By Majid Rafizadeh
April 5, 2019
The leaders of Iran remain defiant as they insist on pursuing the regime’s dark hegemonic ambitions in the Middle East. Based on policies, operations and recent comments by the senior cadre of the Islamic Revolutionary Guard Corps (IRGC) and Supreme Leader Ali Khamenei, there is no indication the Islamic Republic is willing to alter its revolutionary ideals and military adventurism in the region, or its hard-line domestic and foreign policy objectives.
The Iranian regime continues to ratchet up its interventions in several countries in the region, including Iraq, Syria, Lebanon and Yemen. The heightened interventions are carried out through various strategies, ranging from dispatching troops to illicitly transferring arms and missiles to militias, shipping advanced weaponry to its proxies — such as Hezbollah and the Houthis — that can turn unguided rockets into precision-guided missiles, and influencing elections through corruption and the use of money.
Some politicians and policy analysts may recommend appeasing Tehran in order to confront it. But any informed approach that aims to counter Iran’s regional ambitions ought not to be anchored in pursuing appeasement policies toward the ruling mullahs.
The latest developments buttress the argument that the appeasement of a fundamentalist and revolutionary regime is totally counterproductive. A prominent example is the case of the Joint Comprehensive Plan of Action (JCPOA), which was reached almost four years ago. The world powers made significant concessions, such as lifting four rounds of UN economic sanctions on Iran, removing several individuals and organizations from the US sanctions list, increasing trade and business dealings with the Iranian government, and granting Tehran global legitimacy.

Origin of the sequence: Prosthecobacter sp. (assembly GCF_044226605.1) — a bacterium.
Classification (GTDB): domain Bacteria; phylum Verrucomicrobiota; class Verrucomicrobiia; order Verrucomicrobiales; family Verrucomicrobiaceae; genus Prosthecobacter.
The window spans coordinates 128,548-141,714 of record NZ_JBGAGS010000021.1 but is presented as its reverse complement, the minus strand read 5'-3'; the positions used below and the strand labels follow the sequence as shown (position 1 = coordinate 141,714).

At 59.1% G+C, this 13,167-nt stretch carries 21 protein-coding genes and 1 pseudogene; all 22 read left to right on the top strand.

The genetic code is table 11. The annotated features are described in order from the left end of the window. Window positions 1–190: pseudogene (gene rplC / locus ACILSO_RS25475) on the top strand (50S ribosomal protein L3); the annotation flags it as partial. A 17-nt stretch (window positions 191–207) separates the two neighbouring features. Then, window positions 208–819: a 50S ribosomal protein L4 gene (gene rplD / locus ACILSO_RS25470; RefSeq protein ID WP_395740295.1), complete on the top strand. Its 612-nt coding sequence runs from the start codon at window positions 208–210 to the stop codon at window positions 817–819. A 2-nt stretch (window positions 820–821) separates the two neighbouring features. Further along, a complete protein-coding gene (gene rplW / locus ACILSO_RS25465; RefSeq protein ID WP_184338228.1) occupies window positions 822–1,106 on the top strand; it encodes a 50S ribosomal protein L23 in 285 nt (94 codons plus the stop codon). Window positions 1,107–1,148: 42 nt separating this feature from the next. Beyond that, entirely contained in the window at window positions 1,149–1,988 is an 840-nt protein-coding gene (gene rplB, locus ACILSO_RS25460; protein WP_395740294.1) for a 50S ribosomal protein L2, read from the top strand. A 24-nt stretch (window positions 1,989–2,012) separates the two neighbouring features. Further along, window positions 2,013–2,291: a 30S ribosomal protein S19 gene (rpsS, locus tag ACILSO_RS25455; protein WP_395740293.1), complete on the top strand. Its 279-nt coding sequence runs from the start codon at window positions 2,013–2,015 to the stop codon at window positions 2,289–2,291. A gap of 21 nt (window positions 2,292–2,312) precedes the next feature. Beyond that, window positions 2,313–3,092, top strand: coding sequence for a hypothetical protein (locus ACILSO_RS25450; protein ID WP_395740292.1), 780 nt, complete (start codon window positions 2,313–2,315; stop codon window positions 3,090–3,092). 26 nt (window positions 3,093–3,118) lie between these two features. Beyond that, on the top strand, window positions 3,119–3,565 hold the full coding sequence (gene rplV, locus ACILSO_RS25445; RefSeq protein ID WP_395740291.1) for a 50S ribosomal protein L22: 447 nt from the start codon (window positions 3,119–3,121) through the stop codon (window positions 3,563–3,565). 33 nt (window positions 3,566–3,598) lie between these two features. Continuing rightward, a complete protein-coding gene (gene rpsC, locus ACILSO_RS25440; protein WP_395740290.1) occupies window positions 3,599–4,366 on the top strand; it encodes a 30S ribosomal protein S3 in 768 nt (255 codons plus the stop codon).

As the international community has witnessed, since these economic and political concessions were made, the Iranian leaders have been empowered and emboldened to further pursue their fundamentalist revolutionary principles.
One of the most effective strategies for confronting Iran’s ambitions at these critical times is to put pressure on several sectors within the theocratic establishment. First of all, economic sanctions must be precise and targeted. In other words, the financial venues through which funds flow into the Islamic Republic’s treasury must be disrupted. This includes squeezing the regime’s main revenue from oil exports, as well as detecting the front and shell companies Iran uses to carry out its illicit financial activities.
When the flow of money to the Iranian regime is interrupted, Tehran will have a difficult time funding its militia and terror groups in the region. Iran is hemorrhaging billions of dollars on its proxies. The IRGC and its elite branch, the Quds Force, will have to bear a significant part of this negative economic impact. In fact, the renewed US sanctions on Iran have already forced the country’s leaders to cut funding to some Syrian militia groups.
It is also important to point out that, when the regime’s economy is fragile and on the verge of collapsing, the Iranian people will be empowered to rise up against the theocratic establishment. As the world has witnessed, since US President Donald Trump withdrew from the nuclear agreement and reimposed sanctions that were waived under the JCPOA, widespread protests and demonstrations have increased.
But Tehran will not feel the full effects of economic pressures as long as the US is acting by itself. That will not happen until other world powers, particularly the European countries, join Washington. The ruling mullahs would also be significantly pressured if a coalition of regional powers cut some of their major economic ties with Tehran. This would negatively affect Tehran’s legitimacy and put pressure on the European powers to halt their business dealings with Iran.
The second approach is to target individuals and institutions that are engaged in supporting terror groups, advancing Tehran’s nuclear and ballistic missile programs, and committing crimes against humanity abroad. Iran has been increasingly engaged in assassinations and bomb plots on foreign soil. Governments can utilize the International Criminal Court, the UN, Amnesty International and other human rights organizations to hold the Iranian regime responsible and accountable. Additionally, the international community needs to draw more attention to human rights abuses in Iran.
Third is limiting or cutting diplomatic relationships with the Iranian regime. Tehran not only gains critical legitimacy by maintain diplomatic ties with world powers, but also the regime has been shown to use its embassies and consulates in foreign nations as an extended wing of the IRGC and the Ministry of Intelligence in order to carry out espionage or acts of terror.
Finally, if the world’s leaders desire to counter Iran’s destructive and destabilizing behavior in the region, they ought to express their support for the Iranian people and their resistance against the ruling mullahs.